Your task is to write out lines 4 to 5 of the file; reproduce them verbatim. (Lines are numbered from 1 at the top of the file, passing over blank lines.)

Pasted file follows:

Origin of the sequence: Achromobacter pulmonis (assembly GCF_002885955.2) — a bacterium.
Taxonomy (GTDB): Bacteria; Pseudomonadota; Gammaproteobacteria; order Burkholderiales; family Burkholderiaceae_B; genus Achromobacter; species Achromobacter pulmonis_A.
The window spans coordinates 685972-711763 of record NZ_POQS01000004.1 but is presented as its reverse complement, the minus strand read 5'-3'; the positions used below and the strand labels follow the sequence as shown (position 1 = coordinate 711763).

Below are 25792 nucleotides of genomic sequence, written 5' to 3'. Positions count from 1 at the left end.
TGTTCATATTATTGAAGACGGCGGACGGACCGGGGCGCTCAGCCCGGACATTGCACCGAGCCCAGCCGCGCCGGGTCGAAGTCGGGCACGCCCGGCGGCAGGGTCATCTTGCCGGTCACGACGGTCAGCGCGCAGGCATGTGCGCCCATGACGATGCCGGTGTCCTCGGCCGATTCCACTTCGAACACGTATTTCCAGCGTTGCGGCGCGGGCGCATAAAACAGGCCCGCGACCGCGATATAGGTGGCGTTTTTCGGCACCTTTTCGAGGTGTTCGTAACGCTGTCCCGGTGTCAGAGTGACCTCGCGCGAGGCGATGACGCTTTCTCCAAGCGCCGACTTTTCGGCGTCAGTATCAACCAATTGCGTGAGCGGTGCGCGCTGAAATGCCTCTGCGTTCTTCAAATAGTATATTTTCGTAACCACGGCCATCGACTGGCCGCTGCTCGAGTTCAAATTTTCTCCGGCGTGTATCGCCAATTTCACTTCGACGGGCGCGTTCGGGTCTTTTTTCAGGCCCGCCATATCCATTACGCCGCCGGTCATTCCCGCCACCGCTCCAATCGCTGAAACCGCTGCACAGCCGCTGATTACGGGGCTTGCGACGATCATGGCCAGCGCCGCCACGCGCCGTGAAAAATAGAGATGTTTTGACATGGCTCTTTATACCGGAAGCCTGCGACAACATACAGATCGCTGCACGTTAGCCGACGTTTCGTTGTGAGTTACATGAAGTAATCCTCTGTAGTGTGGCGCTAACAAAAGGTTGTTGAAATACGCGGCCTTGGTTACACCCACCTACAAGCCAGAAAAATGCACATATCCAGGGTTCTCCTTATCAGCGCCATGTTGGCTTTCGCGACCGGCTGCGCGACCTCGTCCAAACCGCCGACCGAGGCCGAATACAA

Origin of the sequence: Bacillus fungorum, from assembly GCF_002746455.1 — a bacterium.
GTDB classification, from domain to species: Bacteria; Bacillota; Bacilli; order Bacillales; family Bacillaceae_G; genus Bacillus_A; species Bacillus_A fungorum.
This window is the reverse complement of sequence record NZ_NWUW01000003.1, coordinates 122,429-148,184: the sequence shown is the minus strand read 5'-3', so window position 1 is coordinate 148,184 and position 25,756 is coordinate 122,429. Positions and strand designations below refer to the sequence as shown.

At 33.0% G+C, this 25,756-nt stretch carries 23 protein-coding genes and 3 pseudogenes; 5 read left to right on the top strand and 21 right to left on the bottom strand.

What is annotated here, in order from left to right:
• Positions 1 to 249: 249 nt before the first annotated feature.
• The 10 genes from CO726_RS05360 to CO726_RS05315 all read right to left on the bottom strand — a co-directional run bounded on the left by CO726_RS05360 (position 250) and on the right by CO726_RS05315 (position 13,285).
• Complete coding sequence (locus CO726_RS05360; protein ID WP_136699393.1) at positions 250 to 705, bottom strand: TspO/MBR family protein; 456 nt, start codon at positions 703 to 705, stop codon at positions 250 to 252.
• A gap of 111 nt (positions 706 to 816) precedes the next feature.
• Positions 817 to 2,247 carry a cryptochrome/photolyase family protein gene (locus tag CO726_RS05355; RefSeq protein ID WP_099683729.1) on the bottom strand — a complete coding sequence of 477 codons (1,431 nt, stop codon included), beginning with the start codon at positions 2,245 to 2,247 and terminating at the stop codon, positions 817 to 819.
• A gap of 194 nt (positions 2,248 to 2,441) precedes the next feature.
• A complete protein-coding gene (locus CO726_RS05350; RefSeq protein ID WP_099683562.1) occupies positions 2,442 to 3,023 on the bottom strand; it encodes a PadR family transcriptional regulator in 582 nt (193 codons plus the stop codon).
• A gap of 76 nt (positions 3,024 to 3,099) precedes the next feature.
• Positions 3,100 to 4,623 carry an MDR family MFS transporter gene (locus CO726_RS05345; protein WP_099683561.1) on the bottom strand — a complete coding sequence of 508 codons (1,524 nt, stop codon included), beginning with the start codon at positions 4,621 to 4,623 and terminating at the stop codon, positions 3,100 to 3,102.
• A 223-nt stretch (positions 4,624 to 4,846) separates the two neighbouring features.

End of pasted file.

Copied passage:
Below are 25792 nucleotides of genomic sequence, written 5' to 3'. Positions count from 1 at the left end.
TGTTCATATTATTGAAGACGGCGGACGGACCGGGGCGCTCAGCCCGGACATTGCACCGAGCCCAGCCGCGCCGGGTCGAAGTCGGGCACGCCCGGCGGCAGGGTCATCTTGCCGGTCACGACGGTCAGCGCGCAGGCATGTGCGCCCATGACGATGCCGGTGTCCTCGGCCGATTCCACTTCGAACACGTATTTCCAGCGTTGCGGCGCGGGCGCATAAAACAGGCCCGCGACCGCGATATAGGTGGCGTTTTTCGGCACCTTTTCGAGGTGTTCGTAACGCTGTCCCGGTGTCAGAGTGACCTCGCGCGAGGCGATGACGCTTTCTCCAAGCGCCGACTTTTCGGCGTCAGTATCAACCAATTGCGTGAGCGGTGCGCGCTGAAATGCCTCTGCGTTCTTCAAATAGTATATTTTCGTAACCACGGCCATCGACTGGCCGCTGCTCGAGTTCAAATTTTCTCCGGCGTGTATCGCCAATTTCACTTCGACGGGCGCGTTCGGGTCTTTTTTCAGGCCCGCCATATCCATTACGCCGCCGGTCATTCCCGCCACCGCTCCAATCGCTGAAACCGCTGCACAGCCGCTGATTACGGGGCTTGCGACGATCATGGCCAGCGCCGCCACGCGCCGTGAAAAATAGAGATGTTTTGACATGGCTCTTTATACCGGAAGCCTGCGACAACATACAGATCGCTGCACGTTAGCCGACGTTTCGTTGTGAGTTACATGAAGTAATCCTCTGTAGTGTGGCGCTAACAAAAGGTTGTTGAAATACGCGGCCTTGGTTACACCCACCTACAAGCCAGAAAAATGCACATATCCAGGGTTCTCCTTATCAGCGCCATGTTGGCTTTCGCGACCGGCTGCGCGACCTCGTCCAAACCGCCGACCGAGGCCGAATACAA